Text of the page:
A newly recognized type of childhood leukemia in which a piece of chromosome 11 has been translocated (broken off and attached itself to another chromosome). Children with this ...
The mingling or blending of particles or components, especially of different kinds.
- phenotypic m. a nongenetic interaction in which virus particles released from a cell that is ...
The property of certain microorganisms that can assimilate organic compounds as carbon sources but not as energy sources. [G. mixis, mixture, fr. mignumi, to mix, + trophe, ...
1. A mutual incorporation of two or more substances, without chemical union, the physical characteristics of each of the components being retained. A mechanical m. is a m. of ...
Yoneji, Japanese bacteriologist, 1885–1959. See Miyagawanella, M. bodies, under body.
Formerly considered a genus of Chlamydiaceae, but now synonymous with Chlamydia. [Y. Miyagawa]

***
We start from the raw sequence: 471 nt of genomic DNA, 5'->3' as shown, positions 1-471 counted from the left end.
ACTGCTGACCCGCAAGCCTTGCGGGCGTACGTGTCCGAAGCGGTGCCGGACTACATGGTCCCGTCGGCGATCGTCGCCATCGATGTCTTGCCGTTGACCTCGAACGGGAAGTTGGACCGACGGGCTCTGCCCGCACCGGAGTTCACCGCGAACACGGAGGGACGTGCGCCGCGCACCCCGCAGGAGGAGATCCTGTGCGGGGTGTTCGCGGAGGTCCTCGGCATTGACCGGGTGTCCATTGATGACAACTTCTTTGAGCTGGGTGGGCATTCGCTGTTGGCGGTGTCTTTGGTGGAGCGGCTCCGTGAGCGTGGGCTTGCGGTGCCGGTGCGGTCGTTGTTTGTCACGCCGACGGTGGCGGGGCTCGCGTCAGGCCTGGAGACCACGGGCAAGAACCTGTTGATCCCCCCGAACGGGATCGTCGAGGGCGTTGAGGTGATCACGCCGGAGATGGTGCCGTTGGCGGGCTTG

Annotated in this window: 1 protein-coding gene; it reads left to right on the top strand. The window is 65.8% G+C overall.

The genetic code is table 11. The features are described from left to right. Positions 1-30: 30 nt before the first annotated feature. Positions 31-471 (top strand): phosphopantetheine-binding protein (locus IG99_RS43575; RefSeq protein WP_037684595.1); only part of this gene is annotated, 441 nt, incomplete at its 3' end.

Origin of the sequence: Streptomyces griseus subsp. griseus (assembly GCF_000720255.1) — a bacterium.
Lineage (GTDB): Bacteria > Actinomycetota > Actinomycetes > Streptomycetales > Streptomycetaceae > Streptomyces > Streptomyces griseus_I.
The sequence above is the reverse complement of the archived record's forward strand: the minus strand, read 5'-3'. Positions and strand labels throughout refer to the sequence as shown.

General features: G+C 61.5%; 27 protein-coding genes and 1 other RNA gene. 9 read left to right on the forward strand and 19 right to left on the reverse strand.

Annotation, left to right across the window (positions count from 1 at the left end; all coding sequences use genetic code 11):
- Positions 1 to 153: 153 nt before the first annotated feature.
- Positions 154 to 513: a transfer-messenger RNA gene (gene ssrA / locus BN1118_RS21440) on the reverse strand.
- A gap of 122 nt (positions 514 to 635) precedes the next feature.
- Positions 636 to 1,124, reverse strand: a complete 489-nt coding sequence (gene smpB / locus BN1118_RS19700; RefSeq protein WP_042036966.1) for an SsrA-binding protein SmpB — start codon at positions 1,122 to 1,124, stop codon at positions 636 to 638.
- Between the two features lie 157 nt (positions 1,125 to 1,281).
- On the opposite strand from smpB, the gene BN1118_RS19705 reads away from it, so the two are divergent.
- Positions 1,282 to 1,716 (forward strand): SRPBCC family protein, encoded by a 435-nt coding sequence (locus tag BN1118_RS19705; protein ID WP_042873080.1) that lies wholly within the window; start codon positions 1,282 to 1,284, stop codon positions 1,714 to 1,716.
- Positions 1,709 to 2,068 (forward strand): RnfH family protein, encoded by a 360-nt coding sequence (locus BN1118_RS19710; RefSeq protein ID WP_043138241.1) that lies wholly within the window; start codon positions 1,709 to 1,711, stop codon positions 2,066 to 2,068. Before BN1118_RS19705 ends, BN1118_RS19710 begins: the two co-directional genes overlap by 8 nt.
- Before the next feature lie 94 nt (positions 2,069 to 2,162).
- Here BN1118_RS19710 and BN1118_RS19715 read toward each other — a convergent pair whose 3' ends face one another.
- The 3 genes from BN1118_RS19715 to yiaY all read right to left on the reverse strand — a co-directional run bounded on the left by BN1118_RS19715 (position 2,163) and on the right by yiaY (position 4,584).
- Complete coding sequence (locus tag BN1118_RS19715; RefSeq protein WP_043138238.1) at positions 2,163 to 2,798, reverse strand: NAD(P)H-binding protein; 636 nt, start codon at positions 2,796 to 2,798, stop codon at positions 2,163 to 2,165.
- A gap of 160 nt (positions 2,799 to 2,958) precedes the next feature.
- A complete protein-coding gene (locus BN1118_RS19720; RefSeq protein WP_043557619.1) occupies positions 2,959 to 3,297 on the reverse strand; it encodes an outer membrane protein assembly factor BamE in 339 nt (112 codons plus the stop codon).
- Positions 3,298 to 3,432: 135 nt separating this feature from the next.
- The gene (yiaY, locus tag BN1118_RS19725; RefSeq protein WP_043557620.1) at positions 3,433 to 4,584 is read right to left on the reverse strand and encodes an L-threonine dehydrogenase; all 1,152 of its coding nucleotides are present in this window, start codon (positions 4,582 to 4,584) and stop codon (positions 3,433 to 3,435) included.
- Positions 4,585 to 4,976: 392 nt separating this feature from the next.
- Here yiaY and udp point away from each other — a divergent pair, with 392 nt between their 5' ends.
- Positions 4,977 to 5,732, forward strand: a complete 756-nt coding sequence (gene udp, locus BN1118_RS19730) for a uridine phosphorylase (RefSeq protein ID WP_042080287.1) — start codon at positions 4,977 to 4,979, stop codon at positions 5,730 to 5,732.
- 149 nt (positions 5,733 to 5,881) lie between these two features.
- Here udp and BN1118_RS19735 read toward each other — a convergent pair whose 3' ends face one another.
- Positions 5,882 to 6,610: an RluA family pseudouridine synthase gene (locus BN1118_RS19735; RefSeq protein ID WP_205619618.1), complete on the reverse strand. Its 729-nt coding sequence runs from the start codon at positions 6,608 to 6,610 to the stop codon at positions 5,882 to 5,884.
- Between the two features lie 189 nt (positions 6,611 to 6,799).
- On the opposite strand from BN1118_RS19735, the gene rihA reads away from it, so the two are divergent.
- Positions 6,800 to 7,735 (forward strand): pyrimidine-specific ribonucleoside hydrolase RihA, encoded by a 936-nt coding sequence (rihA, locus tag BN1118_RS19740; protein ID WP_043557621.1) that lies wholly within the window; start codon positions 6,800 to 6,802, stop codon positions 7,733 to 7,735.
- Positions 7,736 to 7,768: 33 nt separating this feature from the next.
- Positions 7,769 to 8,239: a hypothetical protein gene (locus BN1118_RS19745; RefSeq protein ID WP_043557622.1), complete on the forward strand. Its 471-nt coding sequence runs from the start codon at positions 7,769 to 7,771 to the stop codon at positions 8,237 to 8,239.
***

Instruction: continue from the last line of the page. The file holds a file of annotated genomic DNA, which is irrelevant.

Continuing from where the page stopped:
Abbreviation for menaquinone.
Abbreviation for menaquinone-6.
Abbreviation for menaquinone-7.
Abbreviation for Marginal Line Calculus Index.
Abbreviation for minimal lethal dose.
Abbreviation for messengerlike RNA.
1. Abbreviation for meningomyelocele. (In lower case letters, mm stands for millimeters)
2. Abbreviation for millimeters. For example, mm Hg means millimeters of mercury, the ...
Abbreviation for millimolar.
Abbreviation for malignant mixed müllerian tumor or malignant mixed mesodermal tumor.
Abbreviation for millimole.
Abbreviation for Minnesota Multiphasic Personality Inventory test.